Defense Media Activity
This is the seventh in a series of 10 technologies integral to the United States military since World War I.
The importance of Unmanned Aerial Vehicles (UAVs) cannot be overstated. Since 9/11, there has been an explosion of UAV technology; however, as early as 1999, RQ-1 Predators patrolled the airspace over Kosovo.
Today’s UAVs come in a range of sizes and shapes, from the huge unmanned drones patrolling the skies over Libya and Afghanistan to the 3-foot-long Raven that scans for Improvised Explosive Devices (IEDs). These UAVs stream video and still images constantly, providing the Air Force with nearly 1,500 hours of video and 1,500 still images every day.
As UAVs have become more and more prevalent on the battlefield, not only has the video and image capability improved, but they have gotten smaller, lighter, tougher, and more energy efficient. For example, the Defense Advanced Research Projects Agency (DARPA) continues to fund competitions such as UAVForge in search of smaller and more sophisticated drones. The Defense Technical Information Center focuses on the survivability of drones under their Survivability / Vulnerability Information Analysis Center (SURVIAC) and has worked to develop a total survivability solution including self-protection for UAVs. The Air Force Research Lab is creating the next-generation of energy efficient drones, reducing vehicle size and weight while increasing flight times.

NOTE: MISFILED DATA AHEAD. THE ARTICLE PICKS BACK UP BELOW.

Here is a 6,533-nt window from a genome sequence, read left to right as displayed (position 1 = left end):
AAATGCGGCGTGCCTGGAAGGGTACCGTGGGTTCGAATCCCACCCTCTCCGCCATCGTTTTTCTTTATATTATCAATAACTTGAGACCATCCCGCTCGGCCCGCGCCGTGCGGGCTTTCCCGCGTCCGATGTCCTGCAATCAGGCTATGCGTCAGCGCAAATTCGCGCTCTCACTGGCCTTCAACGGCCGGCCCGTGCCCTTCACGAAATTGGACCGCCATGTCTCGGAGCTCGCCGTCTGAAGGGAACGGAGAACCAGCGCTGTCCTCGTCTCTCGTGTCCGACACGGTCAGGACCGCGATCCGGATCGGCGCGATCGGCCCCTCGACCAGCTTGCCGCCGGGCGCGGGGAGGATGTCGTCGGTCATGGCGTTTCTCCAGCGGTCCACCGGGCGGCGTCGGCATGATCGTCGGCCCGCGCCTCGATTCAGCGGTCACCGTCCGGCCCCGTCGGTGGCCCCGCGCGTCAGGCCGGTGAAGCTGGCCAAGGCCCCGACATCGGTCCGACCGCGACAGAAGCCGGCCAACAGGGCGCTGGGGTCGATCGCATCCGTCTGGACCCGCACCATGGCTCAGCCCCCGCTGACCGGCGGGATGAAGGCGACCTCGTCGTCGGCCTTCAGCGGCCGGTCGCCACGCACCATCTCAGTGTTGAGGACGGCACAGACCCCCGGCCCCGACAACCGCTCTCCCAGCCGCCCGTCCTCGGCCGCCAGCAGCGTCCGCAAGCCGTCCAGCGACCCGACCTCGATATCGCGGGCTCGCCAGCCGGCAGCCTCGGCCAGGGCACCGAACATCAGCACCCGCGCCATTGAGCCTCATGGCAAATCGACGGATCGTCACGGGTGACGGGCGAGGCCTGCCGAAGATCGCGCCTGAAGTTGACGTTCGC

UAVs will continue to be part of our nation’s forces for the foreseeable future as they produce the tactical advantage of constant reconnaissance with far less risk to life than traditional methods.